The epic story told in Amazon’s The Lord of the Rings: Rings of Power continues, and the ongoing saga of several royal families is now part of the storyline. Some of these family stories are part of Tolkien’s much longer and more detailed account of Middle-earth, and the authors of The Ring of Power have left in these last two episodes some interesting references that only readers of the books will recognize.
There are so many events happening in Numenor now that there is even more in Tolkien’s collection of myths and legends to impress the devoted readers who know the books and have kept their knowledge of the legends intact. Which Easter eggs from The Lord of the Rings in episodes 3 and 4 of The Rings of Power were noticed only by readers of novels?
6 East and West
Numenor was located in the middle of the ocean. Sail to the west, and the boat will go to the Immortal Lands, the home of the elves and the Valar. This is why the western part of the country is known for Elvish names and the use of the Quenya language, which is partly explained by Empress Regent Miriel in her conversation with Elendil in episode 3 “Rings of Power”.
Sail from the east to find Middle-earth, the home of several prominent elves such as Gil-galad and Elrond. The human region of Beleriand was formerly part of this eastern continent, but was destroyed during the War of Wrath.
5. Forest elves and trees
At the beginning of episode 4, the orc kidnappers order Ardondir and his companions to cut down a tree lying in their path, and at first they refuse, based on some firm beliefs in the integrity of the trees. He addresses the tree, almost like a prayer or an apology, before viciously cutting it down.
Two characters in the films, Treebeard and Legolas, have lines about this custom, but only book readers understand that they are talking about an important part of elven culture. Arondir and his companions may be a mixture of different elves, but he is a forest elf born in the forests of Beleriand, and his people were the first to speak to the trees.
4 The Legacy of Elros
Books like The Silmarillion tell the story of Numenor in more detail, including how the kingdom was founded. Elros was the first king of Numenor, and for more than 400 years of his reign he laid the foundation of a huge empire.
The Valar not only gave this kingdom to their human allies, but also sent their angelic servants, the Maiar, to help them build some of the most stunning landmarks and other important details, such as a management system and a thriving economy. Manwe, the leader of the Maiar, helped build the royal palace of Elros, and until the Fall of aeons later, his eagles guarded the sacred peak of Mount Meneltarma.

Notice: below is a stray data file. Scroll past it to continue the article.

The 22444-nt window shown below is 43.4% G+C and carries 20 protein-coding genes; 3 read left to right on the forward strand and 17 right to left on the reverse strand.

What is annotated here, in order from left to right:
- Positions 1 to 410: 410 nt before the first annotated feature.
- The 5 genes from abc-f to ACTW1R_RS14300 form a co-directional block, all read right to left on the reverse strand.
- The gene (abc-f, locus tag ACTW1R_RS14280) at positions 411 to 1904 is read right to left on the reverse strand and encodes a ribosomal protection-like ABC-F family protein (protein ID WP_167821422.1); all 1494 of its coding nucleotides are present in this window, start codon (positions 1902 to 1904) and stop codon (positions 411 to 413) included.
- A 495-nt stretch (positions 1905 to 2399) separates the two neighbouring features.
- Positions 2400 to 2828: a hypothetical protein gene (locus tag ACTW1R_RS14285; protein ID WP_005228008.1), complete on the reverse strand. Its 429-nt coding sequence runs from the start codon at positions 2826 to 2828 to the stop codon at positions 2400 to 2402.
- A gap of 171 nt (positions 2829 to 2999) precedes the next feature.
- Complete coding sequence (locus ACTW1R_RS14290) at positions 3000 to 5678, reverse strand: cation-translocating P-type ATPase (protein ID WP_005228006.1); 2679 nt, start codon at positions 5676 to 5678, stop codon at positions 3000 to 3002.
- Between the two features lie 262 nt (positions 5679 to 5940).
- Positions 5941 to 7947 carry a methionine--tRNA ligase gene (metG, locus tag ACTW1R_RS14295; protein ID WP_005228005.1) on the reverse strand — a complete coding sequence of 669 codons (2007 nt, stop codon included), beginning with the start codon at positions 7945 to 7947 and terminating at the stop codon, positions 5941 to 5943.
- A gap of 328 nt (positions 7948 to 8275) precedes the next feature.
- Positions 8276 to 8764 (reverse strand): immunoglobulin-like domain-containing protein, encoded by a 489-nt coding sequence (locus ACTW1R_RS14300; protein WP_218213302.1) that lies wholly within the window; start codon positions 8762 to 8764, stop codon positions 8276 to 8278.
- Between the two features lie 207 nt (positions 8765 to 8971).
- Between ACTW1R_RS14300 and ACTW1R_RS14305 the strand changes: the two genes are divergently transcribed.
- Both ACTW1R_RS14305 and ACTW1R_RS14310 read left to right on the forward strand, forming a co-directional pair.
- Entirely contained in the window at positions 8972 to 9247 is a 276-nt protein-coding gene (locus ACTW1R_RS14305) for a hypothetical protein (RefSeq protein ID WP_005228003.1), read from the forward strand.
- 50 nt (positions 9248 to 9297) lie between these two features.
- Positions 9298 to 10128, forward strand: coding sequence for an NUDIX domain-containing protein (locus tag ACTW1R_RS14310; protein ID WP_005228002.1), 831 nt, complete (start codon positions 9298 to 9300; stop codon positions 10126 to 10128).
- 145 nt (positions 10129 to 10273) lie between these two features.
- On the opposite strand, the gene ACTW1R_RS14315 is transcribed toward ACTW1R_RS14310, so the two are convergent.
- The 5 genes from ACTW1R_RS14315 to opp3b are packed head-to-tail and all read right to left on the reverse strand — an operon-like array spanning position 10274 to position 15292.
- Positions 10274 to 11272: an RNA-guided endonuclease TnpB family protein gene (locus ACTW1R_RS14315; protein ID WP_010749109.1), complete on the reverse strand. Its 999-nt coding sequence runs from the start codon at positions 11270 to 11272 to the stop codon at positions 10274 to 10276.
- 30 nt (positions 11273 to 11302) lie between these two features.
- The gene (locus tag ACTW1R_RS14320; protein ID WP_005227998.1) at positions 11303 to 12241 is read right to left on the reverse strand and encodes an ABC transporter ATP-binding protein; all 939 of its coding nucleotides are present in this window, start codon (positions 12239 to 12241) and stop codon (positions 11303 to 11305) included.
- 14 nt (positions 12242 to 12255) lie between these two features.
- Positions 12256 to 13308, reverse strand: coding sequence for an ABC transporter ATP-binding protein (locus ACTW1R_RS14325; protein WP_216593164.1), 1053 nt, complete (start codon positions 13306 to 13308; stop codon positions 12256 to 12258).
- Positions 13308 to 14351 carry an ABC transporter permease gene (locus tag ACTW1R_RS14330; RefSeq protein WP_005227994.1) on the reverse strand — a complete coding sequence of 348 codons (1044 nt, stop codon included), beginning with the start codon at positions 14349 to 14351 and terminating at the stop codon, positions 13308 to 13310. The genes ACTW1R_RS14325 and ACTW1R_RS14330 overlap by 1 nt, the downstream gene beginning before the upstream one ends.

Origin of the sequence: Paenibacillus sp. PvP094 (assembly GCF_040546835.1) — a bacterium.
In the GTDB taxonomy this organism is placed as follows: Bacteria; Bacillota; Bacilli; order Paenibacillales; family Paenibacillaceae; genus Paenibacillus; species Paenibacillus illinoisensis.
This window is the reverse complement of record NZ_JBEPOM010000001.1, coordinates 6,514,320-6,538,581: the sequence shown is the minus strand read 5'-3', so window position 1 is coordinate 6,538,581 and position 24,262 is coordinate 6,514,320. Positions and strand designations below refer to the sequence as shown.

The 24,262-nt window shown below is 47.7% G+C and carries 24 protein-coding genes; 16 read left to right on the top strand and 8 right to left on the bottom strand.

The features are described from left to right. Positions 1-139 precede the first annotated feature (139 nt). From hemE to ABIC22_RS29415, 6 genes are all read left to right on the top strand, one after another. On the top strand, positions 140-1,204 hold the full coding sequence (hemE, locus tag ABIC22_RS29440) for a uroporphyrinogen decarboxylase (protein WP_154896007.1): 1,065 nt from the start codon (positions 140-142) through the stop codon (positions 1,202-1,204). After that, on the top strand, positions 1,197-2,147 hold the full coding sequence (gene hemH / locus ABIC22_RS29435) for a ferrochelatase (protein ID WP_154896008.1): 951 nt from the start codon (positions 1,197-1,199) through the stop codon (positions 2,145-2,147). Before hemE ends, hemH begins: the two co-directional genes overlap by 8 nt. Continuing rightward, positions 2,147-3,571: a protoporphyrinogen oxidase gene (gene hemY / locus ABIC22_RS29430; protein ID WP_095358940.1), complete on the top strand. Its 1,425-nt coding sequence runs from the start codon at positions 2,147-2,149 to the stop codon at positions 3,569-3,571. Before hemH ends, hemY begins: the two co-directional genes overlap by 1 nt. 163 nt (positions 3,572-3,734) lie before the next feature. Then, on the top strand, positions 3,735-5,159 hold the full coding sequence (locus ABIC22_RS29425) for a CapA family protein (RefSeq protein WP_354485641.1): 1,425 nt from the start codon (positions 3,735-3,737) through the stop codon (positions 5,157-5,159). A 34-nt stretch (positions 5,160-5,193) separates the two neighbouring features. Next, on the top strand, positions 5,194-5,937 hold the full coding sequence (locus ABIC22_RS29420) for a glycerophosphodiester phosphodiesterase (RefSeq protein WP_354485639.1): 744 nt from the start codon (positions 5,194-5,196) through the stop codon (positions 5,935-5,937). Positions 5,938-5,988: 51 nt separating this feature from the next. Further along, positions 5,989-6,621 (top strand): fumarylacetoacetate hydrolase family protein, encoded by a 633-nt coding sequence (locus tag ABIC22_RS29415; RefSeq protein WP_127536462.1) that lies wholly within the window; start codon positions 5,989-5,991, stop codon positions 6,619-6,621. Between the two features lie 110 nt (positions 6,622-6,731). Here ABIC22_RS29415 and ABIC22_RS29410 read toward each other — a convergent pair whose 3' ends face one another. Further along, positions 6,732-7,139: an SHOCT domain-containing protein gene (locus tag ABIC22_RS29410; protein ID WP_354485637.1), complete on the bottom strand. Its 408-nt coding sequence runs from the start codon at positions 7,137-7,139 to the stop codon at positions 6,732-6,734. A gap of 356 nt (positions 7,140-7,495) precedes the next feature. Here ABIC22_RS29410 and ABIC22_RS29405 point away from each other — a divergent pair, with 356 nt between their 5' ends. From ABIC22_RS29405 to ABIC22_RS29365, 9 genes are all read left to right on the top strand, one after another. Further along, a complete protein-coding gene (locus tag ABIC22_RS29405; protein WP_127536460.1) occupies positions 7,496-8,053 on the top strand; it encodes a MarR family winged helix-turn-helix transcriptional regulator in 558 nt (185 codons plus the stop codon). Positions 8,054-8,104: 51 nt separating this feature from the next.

3 Harfoot Migration
There are many things in garfoots that are designed to remind the viewer of hobbits, but one interesting difference is that Harfoots lead a nomadic lifestyle, and hobbits are deeply attached to their permanent homes. Part of the history of the Second Age of Middle-Earth is how this change happened, and it began with migration.
One of the three original races of mortals who eventually evolved into Hobbits, the Harfoots were the first group to migrate west towards the kingdom of Arnor and the lands of Dunedain, who named them the Halflings. They teamed up with the Fallohides and built permanent villages, which eventually became Bree and Shire.
There are some references in the films to the ultimate fate of Numenor, but only readers of the books know the finer details. With the ancient legend of Atlantis as an obvious parallel, which is much more obvious in the books, readers know that the final fate of the island nation lies at the bottom of the ocean.
Miriel’s vision of an approaching tidal wave in episode 4 is frightening to say the least, but readers of the book know that there has never been a specific vision of destruction. The ban of the Valar has been in effect since the island was given to People, but no specific threats have been received in case of violation of the rules. Elendil understood that the people of Numenor were turning away from the Valar, but quietly gathered believers until the Emperor tried to break into Valinor.
1 Sauron and the Southern Lands
Fans of the Lord of the Rings films know that Sauron’s house in Mordor is located in the east of Middle-earth, and most of his human followers were recruited from the south. The Rings of Power seem to answer the same question as Faramir in the movies and books, as to what motivated the inhabitants of the south. Greed and anger or despair and fear?